Southern DHB forced to apologise after teenager in hospital was left in room naked overnight, with no mattress

The woman was given only a blanket and a bedpan.
The woman was given only a blanket and a bedpan. Photo credit: Getty

This article discusses mental health.

A psychiatric patient was left in a secure unit overnight without clothing, only a blanket and a cardboard bedpan, a report has found. 

The woman, in her mid-teens at the time, was subject to "incredibly dehumanising" conditions while in the care of the Southern District Health Board, the Health and Disability Commissioner has found.

Commissioner Kevin Allan's decision came after the woman - identified only as Ms A - laid a complaint against the Southern DHB over an incident that occurred in 2013.

At the time, Ms A was staying as a compulsory in-patient at a clinic when she had an argument with a fellow patient and left the premises. Although nursing staff immediately acted to try and get her to return she refused and staff were required to call the police.

In the report, Ms A is quoted as saying: "It was probably the worst, most humiliating and dehumanising thing I have ever experienced and it makes me immensely terrified of getting unwell again".

According to the commissioner's report, the teen had suffered from depression over the previous year and was also prone to self-harm and suicidal thoughts.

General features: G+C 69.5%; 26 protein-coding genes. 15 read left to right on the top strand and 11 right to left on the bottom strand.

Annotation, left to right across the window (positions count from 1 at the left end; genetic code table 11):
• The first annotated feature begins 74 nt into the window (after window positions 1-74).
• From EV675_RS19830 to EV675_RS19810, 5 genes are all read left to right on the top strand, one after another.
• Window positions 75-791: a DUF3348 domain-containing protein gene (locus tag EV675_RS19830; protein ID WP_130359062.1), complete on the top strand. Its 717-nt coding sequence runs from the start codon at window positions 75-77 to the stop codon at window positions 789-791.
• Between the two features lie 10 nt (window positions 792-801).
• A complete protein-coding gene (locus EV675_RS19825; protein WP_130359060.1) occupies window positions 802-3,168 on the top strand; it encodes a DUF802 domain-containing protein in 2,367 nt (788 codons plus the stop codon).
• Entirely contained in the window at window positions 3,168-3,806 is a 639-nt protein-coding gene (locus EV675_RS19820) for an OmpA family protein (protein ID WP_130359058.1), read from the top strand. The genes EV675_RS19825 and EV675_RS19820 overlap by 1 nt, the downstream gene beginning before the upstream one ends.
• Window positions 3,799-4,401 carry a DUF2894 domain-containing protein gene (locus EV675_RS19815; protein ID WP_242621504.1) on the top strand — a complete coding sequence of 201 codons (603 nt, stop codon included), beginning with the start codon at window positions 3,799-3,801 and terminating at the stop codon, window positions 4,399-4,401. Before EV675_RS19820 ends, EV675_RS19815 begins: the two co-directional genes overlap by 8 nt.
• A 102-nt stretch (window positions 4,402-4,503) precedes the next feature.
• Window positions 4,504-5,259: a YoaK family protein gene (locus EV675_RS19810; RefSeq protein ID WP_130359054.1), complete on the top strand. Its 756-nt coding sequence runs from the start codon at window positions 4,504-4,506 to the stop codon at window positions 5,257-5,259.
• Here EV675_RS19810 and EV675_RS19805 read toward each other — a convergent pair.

After being restrained by police, she was then taken to a locked unit at a psychiatric hospital. But as there was no bed available at the locked unit, she was transferred to a secure unit under police restraint. 

At the secure unit, her clothing was removed and she was given only a blanket and a cardboard bedpan. 

The lights were also left on all night.

"She was not given a tear-resistant gown to wear. She was also not provided with a mattress or a pillow," the commissioner's report said.

The commissioner found that by treating her in such a way the Southern DHB "failed to respect Ms A's dignity and independence".

The report also found that a number of Southern DHB staff failed to comply with seclusion guidelines outlined by both the health board and the Ministry of Health. 

"Southern DHB failed to ensure that staff complied with its policies and provided care of an acceptable standard."

Although the denial of clothing and bedding was not a "punitive action or intended to humiliate Ms A," concluded Commissioner Allan. "I consider that these actions were unacceptable and unkind."

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